By Jonathan KaplanThe proposed state budget that Governor Brown released in January calls for a significant increase in support ($2.9 billion) to fully implement California’s main system for funding K-12 education, the Local Control Funding Formula (LCFF), in 2018-19. Reaching this milestone would be a notable accomplishment, especially as it would come two years earlier than initially estimated when the Legislature enacted the LCFF in 2013. Achieving this LCFF funding goal was never intended to mean that an adequate level of financial support needed to deliver a quality education for California’s K-12 students had been provided. However, reaching LCFF full implementation does reflect nearly $20 billion of increased funding for the state’s K-12 schools over the past six years.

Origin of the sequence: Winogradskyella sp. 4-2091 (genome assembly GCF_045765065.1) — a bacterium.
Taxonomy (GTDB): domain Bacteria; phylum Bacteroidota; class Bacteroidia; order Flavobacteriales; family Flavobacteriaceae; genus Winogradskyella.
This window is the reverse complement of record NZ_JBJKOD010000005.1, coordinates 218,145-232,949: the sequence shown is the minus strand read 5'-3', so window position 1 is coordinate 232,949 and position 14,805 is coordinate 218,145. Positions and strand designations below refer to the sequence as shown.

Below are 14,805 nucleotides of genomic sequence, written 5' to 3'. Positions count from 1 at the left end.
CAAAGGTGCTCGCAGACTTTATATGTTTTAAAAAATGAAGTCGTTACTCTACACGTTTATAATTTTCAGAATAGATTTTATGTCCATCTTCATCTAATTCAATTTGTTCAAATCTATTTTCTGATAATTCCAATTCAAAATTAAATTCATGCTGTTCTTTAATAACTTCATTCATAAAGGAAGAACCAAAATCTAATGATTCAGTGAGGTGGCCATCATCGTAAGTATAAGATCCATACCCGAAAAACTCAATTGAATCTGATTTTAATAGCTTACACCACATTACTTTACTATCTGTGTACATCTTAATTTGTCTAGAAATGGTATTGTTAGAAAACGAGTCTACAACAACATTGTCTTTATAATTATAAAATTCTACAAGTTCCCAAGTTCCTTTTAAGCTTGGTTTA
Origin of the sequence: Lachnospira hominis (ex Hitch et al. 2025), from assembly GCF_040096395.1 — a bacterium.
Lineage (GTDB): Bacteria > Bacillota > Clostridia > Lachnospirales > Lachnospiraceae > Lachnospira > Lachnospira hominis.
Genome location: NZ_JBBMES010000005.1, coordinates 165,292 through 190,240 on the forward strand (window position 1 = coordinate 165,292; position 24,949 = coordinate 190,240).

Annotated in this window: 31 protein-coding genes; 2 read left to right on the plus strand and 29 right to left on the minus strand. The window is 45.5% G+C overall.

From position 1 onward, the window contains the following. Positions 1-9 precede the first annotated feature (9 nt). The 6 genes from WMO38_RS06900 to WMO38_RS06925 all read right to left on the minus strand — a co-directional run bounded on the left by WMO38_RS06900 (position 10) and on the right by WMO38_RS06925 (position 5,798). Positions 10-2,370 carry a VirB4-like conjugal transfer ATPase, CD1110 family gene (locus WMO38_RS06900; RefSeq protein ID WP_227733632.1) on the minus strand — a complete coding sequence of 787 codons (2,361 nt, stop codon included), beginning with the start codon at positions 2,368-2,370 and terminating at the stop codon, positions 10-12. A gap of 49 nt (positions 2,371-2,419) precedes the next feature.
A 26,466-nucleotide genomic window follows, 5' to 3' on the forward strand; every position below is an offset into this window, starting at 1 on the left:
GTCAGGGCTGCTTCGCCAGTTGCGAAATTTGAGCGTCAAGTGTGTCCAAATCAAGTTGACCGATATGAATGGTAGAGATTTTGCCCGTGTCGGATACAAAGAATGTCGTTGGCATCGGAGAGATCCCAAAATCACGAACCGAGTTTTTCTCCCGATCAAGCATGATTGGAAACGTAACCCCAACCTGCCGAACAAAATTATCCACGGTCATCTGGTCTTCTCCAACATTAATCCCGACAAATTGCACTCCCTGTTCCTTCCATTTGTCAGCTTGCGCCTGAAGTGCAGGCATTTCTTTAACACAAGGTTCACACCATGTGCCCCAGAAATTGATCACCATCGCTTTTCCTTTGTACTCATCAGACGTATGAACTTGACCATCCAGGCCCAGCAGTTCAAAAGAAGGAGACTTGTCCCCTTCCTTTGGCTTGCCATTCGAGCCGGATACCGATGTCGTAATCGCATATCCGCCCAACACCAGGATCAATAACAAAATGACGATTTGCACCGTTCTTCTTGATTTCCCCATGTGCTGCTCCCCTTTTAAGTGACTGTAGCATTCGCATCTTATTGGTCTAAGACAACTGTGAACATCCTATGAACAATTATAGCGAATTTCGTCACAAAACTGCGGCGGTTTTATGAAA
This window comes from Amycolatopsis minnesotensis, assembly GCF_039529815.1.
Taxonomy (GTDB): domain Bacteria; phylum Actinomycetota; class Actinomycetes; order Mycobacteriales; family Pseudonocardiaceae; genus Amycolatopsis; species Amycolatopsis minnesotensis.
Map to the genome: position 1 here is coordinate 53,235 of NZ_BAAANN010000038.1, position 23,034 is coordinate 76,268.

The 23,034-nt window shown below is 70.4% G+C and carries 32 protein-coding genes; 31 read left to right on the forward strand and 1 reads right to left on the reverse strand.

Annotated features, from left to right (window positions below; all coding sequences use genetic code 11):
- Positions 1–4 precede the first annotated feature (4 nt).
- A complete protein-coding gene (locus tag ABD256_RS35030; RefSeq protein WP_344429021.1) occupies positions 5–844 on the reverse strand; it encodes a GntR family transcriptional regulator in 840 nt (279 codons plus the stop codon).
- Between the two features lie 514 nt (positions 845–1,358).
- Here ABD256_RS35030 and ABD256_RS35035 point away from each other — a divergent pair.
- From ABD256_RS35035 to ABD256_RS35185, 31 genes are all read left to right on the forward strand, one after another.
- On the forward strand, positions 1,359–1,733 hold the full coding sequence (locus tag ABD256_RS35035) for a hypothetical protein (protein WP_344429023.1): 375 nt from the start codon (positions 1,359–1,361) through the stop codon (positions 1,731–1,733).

Moreover, because the LCFF allocates additional funds to school districts based on their number of disadvantaged students — English learners, foster youth, and students from low-income families — increasing funding for the LCFF means more dollars are being provided to improve educational equity. Advancing equity may also be the goal of recent calls — from some state policymakers and others — to boost LCFF funding further, but exactly how such a boost is provided could unintentionally undermine this goal. To understand why, it is necessary to take a closer look at how the LCFF works and what full implementation really means.